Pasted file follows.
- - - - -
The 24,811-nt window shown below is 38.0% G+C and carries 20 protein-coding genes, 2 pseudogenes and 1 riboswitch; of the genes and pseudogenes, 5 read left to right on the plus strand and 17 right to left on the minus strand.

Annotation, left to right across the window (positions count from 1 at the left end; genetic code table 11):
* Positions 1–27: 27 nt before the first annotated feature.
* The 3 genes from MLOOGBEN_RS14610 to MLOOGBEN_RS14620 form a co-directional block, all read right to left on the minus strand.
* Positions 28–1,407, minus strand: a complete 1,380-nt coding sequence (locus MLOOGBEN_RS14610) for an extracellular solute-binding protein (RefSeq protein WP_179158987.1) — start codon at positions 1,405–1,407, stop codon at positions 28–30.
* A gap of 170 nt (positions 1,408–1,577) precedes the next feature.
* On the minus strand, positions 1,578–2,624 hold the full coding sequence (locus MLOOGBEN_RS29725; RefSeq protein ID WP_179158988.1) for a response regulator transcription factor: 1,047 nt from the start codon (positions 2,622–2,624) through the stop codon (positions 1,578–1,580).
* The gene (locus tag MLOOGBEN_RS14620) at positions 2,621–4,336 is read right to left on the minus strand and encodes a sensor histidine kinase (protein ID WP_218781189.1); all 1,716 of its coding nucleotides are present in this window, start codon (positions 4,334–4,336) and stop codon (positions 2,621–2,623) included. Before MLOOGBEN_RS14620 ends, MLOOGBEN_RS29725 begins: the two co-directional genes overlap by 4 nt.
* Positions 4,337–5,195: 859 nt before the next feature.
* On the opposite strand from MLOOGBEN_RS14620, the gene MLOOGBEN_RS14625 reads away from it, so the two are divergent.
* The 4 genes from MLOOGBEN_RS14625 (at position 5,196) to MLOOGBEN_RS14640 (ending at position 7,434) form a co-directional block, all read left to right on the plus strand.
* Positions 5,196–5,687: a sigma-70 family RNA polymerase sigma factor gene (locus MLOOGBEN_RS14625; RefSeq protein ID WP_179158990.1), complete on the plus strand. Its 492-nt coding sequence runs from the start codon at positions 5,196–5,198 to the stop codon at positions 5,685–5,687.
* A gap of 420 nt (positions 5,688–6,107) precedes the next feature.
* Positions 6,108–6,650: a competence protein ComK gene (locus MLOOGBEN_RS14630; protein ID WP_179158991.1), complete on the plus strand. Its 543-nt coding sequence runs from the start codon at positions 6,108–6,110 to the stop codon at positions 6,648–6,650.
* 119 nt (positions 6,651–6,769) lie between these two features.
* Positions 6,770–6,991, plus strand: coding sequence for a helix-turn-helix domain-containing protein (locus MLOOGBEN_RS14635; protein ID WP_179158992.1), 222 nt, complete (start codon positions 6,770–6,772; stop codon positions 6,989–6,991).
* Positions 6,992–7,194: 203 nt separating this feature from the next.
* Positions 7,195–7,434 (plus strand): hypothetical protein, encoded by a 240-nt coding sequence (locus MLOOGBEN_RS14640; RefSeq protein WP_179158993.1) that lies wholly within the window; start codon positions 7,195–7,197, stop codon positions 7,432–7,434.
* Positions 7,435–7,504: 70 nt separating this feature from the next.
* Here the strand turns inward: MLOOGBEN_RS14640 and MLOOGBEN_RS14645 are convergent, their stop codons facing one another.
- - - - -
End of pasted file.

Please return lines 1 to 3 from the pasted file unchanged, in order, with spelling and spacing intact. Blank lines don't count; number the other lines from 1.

The 24,811-nt window shown below is 38.0% G+C and carries 20 protein-coding genes, 2 pseudogenes and 1 riboswitch; of the genes and pseudogenes, 5 read left to right on the plus strand and 17 right to left on the minus strand.

Annotation, left to right across the window (positions count from 1 at the left end; genetic code table 11):
* Positions 1–27: 27 nt before the first annotated feature.